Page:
This little underground

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Note to OPD: Downtown's not going to remain welcoming and walkable if officers don't do more active patrolling — just a friendly reminder.

The beat

Last summer's big roster shake-up of local powerhouse the Legendary JC's kicked up more than a little tongue-wagging on the scene; controversy always sprouts any time founding members depart. The original lineup was venerated for good reason, but the reality is that it had become stagnant. The band was stacked with many of the city's most talented players, but their vision had taken a back seat to excess.

Despite the major overhaul, what I saw at their recent performance (May 9, Plaza Theatre) was a crystallized concept. This new band presented a rhythm & blues sound cut with greater purity and focus. The jam and fusion tendencies of yore? Gone, and I don't miss 'em one bit. Rather than the previous cast of well-known all-stars, the JC's at this point look more like a well-organized galaxy with a single sun. When that sun is the dazzling Eugene Snowden, that's not a bad thing. It's a situation that allows Orlando's only true soul gun, one of the greatest showmen this region has produced, to fully shine. And there's definitely something to be said for the order and clarity of that kind of arrangement. I've been saying for a while now that I wanna see the guy do a pure soul project. This sure looks like one and, mmm-hmmm, does it sound sweet.

Hats off to the night's co-headliner, Matt Butcher, for bringing top-shelf Tampa band Will Quinlan and the Diviners back to town to open things. Despite the strength of Orlando's alt-country scene, you may not know who they are. The first and last time I saw them play was years ago, at the short-lived Will's South. (Anybody who remembers that interesting little experiment will know how long ago that was.) Their in-town presence since then has been next to nil, and that's something that needs to be remedied for our own cultural sake. Our hometown Americana bands could use the example.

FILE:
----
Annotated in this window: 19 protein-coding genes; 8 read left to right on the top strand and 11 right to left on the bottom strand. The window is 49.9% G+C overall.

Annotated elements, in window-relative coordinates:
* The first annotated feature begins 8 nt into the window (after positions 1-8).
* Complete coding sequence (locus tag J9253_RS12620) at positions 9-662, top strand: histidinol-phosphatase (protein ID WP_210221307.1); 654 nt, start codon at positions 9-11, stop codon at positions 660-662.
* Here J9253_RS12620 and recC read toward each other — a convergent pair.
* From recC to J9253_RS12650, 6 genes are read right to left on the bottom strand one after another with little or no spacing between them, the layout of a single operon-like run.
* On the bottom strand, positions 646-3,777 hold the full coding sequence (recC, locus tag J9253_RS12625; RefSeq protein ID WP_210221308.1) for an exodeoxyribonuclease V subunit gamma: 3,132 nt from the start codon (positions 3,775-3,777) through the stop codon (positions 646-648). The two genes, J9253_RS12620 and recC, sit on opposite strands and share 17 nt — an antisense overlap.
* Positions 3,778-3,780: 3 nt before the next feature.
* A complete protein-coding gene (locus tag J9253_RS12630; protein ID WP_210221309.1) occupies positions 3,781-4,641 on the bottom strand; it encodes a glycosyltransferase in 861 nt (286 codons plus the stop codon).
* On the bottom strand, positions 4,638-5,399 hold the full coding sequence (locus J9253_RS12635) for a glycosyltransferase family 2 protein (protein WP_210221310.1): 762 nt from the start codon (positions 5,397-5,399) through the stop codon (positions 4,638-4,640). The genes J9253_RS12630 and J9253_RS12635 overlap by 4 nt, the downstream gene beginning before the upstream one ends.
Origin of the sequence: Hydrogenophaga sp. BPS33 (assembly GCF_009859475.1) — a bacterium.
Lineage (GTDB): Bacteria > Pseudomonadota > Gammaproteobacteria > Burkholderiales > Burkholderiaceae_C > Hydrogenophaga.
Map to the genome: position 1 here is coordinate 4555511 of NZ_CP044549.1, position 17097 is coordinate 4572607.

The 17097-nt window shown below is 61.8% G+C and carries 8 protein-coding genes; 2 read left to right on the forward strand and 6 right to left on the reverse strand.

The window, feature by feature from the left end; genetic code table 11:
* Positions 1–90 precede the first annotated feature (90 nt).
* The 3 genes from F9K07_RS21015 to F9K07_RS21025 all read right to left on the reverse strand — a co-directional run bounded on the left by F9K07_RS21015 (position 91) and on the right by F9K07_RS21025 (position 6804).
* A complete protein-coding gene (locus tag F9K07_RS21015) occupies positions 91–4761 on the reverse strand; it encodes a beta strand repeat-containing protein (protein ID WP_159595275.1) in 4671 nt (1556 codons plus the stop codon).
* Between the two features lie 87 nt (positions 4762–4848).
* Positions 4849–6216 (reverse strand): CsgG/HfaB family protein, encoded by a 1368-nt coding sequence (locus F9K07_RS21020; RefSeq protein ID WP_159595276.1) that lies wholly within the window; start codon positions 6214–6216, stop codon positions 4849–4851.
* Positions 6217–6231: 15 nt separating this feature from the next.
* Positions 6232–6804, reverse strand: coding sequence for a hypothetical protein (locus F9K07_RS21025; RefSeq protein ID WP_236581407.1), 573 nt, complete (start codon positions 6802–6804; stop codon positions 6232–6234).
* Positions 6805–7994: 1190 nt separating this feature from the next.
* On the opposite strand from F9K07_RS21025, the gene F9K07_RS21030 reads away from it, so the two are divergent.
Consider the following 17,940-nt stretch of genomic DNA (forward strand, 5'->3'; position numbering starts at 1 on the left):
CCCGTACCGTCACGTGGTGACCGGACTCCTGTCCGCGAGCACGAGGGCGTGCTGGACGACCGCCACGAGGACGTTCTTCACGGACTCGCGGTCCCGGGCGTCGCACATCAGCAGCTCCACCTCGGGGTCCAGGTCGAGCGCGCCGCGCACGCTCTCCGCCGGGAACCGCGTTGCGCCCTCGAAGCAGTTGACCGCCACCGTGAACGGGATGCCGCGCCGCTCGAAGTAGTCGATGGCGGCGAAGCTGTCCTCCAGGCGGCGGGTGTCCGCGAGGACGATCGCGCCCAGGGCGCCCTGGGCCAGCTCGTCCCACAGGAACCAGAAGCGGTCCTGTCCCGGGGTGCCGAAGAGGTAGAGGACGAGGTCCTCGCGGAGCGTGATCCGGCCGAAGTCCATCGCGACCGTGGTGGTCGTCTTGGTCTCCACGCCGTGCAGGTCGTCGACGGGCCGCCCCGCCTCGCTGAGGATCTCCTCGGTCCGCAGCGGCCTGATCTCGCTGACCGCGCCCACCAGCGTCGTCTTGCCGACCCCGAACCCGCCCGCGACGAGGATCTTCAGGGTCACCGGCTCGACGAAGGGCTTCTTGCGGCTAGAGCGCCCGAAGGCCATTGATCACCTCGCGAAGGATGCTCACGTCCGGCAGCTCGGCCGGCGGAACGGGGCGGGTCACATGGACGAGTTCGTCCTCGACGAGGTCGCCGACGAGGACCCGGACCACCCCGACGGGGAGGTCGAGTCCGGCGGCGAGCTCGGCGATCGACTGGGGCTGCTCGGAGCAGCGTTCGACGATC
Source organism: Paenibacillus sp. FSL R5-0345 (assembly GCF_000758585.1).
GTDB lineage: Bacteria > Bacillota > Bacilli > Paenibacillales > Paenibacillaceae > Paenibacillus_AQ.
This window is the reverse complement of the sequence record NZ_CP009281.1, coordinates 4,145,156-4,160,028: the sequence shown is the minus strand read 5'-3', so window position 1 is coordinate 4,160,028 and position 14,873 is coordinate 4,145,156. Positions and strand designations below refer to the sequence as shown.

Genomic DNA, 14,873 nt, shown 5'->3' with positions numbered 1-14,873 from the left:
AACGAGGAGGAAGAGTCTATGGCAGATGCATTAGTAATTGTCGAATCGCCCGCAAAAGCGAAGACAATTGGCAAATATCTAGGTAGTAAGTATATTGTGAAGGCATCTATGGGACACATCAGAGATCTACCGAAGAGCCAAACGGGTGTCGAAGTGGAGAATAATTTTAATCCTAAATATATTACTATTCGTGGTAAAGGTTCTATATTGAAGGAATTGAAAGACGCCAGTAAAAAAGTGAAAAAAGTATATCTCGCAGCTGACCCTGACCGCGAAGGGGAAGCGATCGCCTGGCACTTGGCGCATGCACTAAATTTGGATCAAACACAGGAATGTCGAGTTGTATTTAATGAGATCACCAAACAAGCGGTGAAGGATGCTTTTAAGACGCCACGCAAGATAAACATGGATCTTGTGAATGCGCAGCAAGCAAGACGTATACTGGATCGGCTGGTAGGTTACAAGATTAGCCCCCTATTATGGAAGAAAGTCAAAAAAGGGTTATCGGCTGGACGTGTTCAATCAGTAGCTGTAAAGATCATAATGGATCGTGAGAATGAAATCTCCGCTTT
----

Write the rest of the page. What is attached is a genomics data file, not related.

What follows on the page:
Jersey boys the Gaslight Anthem delivered a heroic set (May 3, the Social) that rang with nostalgia and context. Emphasizing soaring, blue-collar singalongs over flashy dynamics or tough-guy posturing, their roots punk rides on an inexhaustible supply of melodic triumph. It's what Hot Water Music would sound like if they traded their hardcore tendencies for straight rock. Punks got love too, y'know.

Easily matching the Gaslight Anthem in terms of heart was the wide, sweeping Rust Belt rock of the Heartless Bastards. Drawing most of their force from supernova frontwoman Erika Wennerstrom — whose stentorian voice could register on the Richter scale — they're driven by dynamics similar to those of the Duke Spirit, only with less fashion and more soul. Though they do the great garage rock heritage of the Midwest proud, they take a far more emotionally resonant path. Their rich sound is given greater dimension and depth with currents of the blues, soul and now more rootsy twang. The result was a stirring and deeply human performance.

Also representing the ladies well was Angela Mullenhour of boss Chicago band Sybris (May 4, Redlight Redlight). Like a head-on collision between Karen O and Björk, her singing packs as much power as it does expression. Mullenhour has one of the most commanding female voices in indie rock today. Even though nobody seems to realize it yet, Sybris is one of the best bands goin' right now; their tunefully explosive sound has it all: melody, emotionality, dynamics and horsepower. What else is there? Why these guys haven't taken over the world yet is a total mystery.

Earlier that night was Brooklyn's Kevin Devine and the Goddamn Band (the Social). When you imagine a dude who's stepped beyond his emo pedigree to explore singer-songwriter territory, good things don't come to mind. But Devine and his band maneuvered these dubious waters successfully, his sharp songwriting ability guiding the way. The result was a solid set of folk-flecked, melody-based indie rock that charmed without taking itself too seriously.


There are three (!!!) music festivals poppin' off right now in town, making this the biggest week of the year so far. Each has a distinct taste range and all are in and around downtown. So why are you still sitting there reading? Get up, get out, get down!

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About The Author

Bao Le-Huu

Music columnist.
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